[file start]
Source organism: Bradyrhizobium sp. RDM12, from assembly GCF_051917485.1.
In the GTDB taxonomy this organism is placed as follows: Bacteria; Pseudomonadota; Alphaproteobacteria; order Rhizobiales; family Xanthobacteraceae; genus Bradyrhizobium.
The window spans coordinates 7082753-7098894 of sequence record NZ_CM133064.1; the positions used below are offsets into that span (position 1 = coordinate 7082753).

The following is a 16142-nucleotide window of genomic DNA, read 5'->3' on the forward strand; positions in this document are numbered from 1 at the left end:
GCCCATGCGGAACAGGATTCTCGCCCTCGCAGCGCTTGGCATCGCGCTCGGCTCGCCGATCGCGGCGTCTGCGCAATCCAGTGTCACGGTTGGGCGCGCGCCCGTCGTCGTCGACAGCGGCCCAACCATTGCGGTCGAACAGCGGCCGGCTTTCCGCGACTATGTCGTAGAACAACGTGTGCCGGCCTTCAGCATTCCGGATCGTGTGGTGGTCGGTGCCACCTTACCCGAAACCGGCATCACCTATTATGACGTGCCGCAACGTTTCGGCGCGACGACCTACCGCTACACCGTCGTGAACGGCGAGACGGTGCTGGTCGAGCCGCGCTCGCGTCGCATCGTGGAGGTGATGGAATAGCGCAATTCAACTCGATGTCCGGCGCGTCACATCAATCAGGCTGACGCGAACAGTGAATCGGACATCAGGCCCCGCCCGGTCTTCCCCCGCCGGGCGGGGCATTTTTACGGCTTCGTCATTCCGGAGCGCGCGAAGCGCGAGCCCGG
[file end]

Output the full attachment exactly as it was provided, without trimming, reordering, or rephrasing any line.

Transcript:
Source organism: Bradyrhizobium sp. RDM12, from assembly GCF_051917485.1.
In the GTDB taxonomy this organism is placed as follows: Bacteria; Pseudomonadota; Alphaproteobacteria; order Rhizobiales; family Xanthobacteraceae; genus Bradyrhizobium.
The window spans coordinates 7082753-7098894 of sequence record NZ_CM133064.1; the positions used below are offsets into that span (position 1 = coordinate 7082753).

The following is a 16142-nucleotide window of genomic DNA, read 5'->3' on the forward strand; positions in this document are numbered from 1 at the left end:
GCCCATGCGGAACAGGATTCTCGCCCTCGCAGCGCTTGGCATCGCGCTCGGCTCGCCGATCGCGGCGTCTGCGCAATCCAGTGTCACGGTTGGGCGCGCGCCCGTCGTCGTCGACAGCGGCCCAACCATTGCGGTCGAACAGCGGCCGGCTTTCCGCGACTATGTCGTAGAACAACGTGTGCCGGCCTTCAGCATTCCGGATCGTGTGGTGGTCGGTGCCACCTTACCCGAAACCGGCATCACCTATTATGACGTGCCGCAACGTTTCGGCGCGACGACCTACCGCTACACCGTCGTGAACGGCGAGACGGTGCTGGTCGAGCCGCGCTCGCGTCGCATCGTGGAGGTGATGGAATAGCGCAATTCAACTCGATGTCCGGCGCGTCACATCAATCAGGCTGACGCGAACAGTGAATCGGACATCAGGCCCCGCCCGGTCTTCCCCCGCCGGGCGGGGCATTTTTACGGCTTCGTCATTCCGGAGCGCGCGAAGCGCGAGCCCGG